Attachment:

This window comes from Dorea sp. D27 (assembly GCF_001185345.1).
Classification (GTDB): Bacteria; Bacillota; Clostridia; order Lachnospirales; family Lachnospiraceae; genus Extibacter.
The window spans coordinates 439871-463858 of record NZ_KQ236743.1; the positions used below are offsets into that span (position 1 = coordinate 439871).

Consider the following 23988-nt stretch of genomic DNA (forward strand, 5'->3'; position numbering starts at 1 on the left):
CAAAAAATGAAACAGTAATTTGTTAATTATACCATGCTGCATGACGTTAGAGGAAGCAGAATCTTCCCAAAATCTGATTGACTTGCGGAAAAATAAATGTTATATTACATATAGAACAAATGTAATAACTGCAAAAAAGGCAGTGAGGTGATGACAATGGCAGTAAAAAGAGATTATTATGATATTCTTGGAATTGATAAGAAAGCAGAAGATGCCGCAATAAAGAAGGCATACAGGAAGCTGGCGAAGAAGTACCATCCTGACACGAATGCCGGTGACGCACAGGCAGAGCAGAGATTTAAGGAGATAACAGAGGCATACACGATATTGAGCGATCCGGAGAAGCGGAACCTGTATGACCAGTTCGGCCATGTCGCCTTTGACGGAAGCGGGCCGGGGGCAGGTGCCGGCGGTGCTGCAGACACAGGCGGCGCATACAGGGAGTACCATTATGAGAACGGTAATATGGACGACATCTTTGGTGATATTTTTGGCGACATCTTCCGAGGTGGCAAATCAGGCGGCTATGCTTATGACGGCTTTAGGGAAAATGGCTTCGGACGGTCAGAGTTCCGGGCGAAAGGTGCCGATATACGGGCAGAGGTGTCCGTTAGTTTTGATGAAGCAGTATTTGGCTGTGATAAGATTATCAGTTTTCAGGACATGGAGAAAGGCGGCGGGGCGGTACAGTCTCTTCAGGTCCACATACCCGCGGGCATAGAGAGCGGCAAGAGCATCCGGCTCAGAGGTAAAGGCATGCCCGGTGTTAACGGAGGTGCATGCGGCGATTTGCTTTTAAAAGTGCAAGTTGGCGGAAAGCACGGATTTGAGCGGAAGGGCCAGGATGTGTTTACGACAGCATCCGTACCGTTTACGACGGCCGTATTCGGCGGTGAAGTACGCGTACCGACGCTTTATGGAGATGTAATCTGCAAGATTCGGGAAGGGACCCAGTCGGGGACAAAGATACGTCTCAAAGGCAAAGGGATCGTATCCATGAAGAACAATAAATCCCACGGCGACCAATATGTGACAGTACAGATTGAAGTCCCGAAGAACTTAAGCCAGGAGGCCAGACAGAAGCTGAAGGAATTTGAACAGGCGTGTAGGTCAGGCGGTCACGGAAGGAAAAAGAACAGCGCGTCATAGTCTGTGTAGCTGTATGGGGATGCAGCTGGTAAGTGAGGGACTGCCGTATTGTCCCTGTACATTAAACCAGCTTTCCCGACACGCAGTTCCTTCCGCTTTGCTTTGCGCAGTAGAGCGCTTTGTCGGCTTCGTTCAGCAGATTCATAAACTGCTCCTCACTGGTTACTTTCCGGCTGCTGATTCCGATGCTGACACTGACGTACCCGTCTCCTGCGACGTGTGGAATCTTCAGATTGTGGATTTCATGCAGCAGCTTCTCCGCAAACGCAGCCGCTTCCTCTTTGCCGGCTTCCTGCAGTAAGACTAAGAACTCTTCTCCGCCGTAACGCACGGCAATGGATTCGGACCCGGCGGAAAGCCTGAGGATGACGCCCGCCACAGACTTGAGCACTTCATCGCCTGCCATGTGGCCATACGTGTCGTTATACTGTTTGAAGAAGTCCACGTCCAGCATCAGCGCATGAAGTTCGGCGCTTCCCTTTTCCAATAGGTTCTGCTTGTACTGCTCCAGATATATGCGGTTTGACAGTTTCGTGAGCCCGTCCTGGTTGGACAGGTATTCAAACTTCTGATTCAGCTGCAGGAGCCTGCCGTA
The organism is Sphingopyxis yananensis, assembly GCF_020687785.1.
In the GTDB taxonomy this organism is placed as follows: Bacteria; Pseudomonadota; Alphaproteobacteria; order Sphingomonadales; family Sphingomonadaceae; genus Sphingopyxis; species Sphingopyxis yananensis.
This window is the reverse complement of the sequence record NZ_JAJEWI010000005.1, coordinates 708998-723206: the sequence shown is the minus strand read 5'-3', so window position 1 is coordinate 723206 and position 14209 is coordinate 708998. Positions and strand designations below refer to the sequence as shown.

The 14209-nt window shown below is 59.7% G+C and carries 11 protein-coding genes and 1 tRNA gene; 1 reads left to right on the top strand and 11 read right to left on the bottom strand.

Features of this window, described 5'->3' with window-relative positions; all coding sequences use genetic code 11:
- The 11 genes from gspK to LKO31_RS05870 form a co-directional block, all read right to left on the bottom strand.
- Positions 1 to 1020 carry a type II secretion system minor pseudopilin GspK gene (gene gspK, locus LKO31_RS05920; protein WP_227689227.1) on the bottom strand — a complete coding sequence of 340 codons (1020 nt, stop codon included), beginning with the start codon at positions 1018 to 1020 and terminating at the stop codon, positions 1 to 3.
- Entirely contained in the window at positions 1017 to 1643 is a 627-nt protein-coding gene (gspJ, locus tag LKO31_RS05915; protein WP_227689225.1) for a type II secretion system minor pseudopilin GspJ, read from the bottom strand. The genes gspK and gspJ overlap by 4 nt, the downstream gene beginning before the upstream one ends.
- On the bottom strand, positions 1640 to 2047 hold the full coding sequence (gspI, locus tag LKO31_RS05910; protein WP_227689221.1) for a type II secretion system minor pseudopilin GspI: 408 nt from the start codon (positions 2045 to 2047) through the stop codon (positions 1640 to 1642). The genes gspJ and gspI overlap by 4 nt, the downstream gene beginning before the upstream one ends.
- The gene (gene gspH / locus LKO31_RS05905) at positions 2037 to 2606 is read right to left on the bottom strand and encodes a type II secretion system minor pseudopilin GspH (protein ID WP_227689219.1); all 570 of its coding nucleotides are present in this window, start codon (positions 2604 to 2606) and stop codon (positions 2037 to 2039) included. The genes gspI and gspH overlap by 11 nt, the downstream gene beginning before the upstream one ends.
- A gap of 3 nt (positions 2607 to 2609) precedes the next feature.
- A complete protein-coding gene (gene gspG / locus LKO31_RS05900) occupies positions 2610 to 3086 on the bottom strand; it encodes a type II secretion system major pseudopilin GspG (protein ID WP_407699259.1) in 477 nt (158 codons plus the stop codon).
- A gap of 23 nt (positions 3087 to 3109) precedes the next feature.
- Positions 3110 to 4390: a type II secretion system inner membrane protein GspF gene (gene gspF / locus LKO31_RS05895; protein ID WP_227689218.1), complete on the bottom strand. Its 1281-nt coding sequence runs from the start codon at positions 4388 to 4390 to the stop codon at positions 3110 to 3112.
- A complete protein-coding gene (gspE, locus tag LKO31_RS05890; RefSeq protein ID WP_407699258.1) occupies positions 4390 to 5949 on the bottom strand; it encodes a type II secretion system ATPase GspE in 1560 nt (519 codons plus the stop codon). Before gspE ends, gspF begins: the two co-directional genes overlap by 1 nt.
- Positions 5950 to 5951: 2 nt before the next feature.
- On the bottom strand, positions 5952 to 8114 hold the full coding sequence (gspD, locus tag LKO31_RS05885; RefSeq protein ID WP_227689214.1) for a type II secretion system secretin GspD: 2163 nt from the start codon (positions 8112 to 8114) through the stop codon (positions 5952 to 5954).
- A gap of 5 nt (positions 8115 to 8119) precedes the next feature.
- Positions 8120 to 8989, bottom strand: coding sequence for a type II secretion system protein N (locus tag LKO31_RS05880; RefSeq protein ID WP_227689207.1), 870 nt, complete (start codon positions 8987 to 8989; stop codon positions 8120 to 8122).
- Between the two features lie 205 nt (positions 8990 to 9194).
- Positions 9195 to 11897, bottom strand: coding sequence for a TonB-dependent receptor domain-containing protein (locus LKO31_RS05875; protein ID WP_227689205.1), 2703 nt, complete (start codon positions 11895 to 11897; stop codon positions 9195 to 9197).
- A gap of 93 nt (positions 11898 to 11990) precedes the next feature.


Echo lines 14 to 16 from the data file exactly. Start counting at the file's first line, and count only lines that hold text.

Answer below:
- On the bottom strand, positions 1640 to 2047 hold the full coding sequence (gspI, locus tag LKO31_RS05910; protein WP_227689221.1) for a type II secretion system minor pseudopilin GspI: 408 nt from the start codon (positions 2045 to 2047) through the stop codon (positions 1640 to 1642). The genes gspJ and gspI overlap by 4 nt, the downstream gene beginning before the upstream one ends.
- The gene (gene gspH / locus LKO31_RS05905) at positions 2037 to 2606 is read right to left on the bottom strand and encodes a type II secretion system minor pseudopilin GspH (protein ID WP_227689219.1); all 570 of its coding nucleotides are present in this window, start codon (positions 2604 to 2606) and stop codon (positions 2037 to 2039) included. The genes gspI and gspH overlap by 11 nt, the downstream gene beginning before the upstream one ends.
- A gap of 3 nt (positions 2607 to 2609) precedes the next feature.